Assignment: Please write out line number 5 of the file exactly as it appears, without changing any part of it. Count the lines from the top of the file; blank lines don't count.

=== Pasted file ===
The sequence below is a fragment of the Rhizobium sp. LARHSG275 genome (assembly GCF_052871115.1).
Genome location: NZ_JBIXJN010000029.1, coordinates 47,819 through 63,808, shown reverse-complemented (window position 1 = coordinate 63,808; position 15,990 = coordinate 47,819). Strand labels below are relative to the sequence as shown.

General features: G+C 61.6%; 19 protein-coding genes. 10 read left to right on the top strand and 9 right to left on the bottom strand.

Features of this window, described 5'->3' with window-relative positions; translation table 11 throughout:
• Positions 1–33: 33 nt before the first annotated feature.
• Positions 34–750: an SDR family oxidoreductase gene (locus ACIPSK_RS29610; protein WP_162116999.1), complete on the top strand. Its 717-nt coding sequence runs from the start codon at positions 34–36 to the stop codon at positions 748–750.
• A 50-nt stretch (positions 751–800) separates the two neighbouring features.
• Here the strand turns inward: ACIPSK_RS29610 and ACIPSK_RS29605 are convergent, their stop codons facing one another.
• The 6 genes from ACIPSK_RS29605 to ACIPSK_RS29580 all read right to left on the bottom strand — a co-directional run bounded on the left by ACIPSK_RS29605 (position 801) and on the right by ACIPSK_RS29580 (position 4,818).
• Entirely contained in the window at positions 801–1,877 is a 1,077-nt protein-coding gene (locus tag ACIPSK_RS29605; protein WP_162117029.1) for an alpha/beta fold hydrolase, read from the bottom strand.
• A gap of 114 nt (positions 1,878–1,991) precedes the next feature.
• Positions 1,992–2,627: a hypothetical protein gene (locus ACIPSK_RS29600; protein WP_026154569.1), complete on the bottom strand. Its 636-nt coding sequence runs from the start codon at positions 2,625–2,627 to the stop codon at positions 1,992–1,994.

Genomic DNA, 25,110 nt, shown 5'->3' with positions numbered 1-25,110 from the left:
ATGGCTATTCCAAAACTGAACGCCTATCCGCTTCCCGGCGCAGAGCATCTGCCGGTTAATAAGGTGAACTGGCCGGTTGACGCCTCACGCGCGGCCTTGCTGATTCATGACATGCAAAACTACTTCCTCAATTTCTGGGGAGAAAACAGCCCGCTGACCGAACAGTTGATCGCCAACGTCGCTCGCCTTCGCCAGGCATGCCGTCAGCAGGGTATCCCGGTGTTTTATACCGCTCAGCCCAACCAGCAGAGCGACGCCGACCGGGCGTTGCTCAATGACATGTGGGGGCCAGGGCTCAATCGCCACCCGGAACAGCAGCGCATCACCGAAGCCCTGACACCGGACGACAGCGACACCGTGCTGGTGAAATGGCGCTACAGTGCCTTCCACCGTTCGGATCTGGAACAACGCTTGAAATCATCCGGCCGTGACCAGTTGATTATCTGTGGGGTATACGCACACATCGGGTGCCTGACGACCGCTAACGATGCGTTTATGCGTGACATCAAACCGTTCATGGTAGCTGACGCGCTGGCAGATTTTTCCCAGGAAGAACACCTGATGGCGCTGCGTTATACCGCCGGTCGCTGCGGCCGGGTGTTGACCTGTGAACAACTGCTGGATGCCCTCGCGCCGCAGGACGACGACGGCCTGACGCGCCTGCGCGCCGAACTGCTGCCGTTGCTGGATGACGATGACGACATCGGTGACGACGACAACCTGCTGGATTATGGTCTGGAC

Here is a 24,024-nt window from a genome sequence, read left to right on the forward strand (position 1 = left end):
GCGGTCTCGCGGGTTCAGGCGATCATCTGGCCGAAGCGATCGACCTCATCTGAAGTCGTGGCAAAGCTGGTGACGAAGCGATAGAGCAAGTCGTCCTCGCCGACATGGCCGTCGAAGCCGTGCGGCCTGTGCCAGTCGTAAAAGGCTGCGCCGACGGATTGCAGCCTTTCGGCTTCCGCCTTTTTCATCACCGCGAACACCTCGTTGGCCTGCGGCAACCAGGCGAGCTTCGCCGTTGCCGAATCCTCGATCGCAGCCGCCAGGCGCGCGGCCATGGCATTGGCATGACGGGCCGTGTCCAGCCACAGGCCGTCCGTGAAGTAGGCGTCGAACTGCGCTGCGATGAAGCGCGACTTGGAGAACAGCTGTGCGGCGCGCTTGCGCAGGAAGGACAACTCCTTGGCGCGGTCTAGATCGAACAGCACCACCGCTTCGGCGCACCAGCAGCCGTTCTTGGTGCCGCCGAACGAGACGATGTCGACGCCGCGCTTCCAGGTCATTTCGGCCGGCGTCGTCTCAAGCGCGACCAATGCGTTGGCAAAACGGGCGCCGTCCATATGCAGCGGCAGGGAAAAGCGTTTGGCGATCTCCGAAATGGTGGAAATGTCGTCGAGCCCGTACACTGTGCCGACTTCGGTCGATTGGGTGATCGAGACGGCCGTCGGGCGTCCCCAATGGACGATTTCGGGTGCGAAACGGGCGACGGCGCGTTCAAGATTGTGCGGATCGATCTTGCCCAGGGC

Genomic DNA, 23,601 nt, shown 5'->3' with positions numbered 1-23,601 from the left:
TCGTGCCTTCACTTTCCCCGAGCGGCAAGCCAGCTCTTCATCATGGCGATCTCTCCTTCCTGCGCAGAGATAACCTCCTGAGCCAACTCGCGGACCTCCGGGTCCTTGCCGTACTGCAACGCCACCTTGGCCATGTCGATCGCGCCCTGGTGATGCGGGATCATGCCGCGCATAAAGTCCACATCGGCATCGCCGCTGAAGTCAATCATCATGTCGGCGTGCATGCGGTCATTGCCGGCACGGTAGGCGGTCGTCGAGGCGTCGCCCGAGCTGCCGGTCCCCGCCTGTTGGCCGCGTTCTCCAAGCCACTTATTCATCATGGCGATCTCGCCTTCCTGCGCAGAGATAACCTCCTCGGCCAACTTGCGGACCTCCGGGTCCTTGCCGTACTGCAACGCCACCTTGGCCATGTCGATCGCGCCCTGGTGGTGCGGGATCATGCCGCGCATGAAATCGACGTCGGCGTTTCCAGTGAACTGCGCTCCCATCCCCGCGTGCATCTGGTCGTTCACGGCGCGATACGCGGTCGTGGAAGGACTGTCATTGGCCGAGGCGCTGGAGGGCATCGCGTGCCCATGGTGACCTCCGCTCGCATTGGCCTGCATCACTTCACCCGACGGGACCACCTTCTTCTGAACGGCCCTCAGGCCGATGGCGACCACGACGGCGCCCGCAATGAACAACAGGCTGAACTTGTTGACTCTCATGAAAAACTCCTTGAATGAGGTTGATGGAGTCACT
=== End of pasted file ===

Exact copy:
• Positions 1–33: 33 nt before the first annotated feature.